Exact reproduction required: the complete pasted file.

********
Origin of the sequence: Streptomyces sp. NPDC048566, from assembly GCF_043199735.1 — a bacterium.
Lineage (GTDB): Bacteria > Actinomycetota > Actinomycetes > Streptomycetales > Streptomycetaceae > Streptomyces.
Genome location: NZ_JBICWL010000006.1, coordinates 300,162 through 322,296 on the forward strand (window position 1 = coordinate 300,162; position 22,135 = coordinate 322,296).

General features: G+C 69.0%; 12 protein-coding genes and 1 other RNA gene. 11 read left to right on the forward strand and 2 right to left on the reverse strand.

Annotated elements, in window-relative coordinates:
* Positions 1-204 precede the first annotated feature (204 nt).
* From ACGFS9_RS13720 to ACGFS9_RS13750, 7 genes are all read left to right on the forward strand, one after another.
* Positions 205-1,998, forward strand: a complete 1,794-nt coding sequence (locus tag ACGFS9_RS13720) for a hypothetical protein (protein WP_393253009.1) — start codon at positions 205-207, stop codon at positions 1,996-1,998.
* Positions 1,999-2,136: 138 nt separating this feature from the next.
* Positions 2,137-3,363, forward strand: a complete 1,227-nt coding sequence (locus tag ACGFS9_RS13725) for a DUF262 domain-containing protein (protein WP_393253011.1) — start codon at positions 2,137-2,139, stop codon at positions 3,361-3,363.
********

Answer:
Origin of the sequence: Streptomyces sp. NPDC048566, from assembly GCF_043199735.1 — a bacterium.
Lineage (GTDB): Bacteria > Actinomycetota > Actinomycetes > Streptomycetales > Streptomycetaceae > Streptomyces.
Genome location: NZ_JBICWL010000006.1, coordinates 300,162 through 322,296 on the forward strand (window position 1 = coordinate 300,162; position 22,135 = coordinate 322,296).

General features: G+C 69.0%; 12 protein-coding genes and 1 other RNA gene. 11 read left to right on the forward strand and 2 right to left on the reverse strand.

Annotated elements, in window-relative coordinates:
* Positions 1-204 precede the first annotated feature (204 nt).
* From ACGFS9_RS13720 to ACGFS9_RS13750, 7 genes are all read left to right on the forward strand, one after another.
* Positions 205-1,998, forward strand: a complete 1,794-nt coding sequence (locus tag ACGFS9_RS13720) for a hypothetical protein (protein WP_393253009.1) — start codon at positions 205-207, stop codon at positions 1,996-1,998.
* Positions 1,999-2,136: 138 nt separating this feature from the next.
* Positions 2,137-3,363, forward strand: a complete 1,227-nt coding sequence (locus tag ACGFS9_RS13725) for a DUF262 domain-containing protein (protein WP_393253011.1) — start codon at positions 2,137-2,139, stop codon at positions 3,361-3,363.